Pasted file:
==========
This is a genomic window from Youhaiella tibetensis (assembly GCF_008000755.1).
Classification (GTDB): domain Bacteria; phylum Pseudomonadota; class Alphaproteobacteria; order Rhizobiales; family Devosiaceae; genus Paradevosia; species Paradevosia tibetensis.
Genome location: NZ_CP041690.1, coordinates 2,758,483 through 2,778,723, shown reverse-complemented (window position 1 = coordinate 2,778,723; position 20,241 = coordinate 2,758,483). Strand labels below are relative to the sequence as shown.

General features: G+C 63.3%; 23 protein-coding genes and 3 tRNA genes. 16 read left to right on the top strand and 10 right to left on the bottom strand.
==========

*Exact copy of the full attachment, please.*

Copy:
This is a genomic window from Youhaiella tibetensis (assembly GCF_008000755.1).
Classification (GTDB): domain Bacteria; phylum Pseudomonadota; class Alphaproteobacteria; order Rhizobiales; family Devosiaceae; genus Paradevosia; species Paradevosia tibetensis.
Genome location: NZ_CP041690.1, coordinates 2,758,483 through 2,778,723, shown reverse-complemented (window position 1 = coordinate 2,778,723; position 20,241 = coordinate 2,758,483). Strand labels below are relative to the sequence as shown.

General features: G+C 63.3%; 23 protein-coding genes and 3 tRNA genes. 16 read left to right on the top strand and 10 right to left on the bottom strand.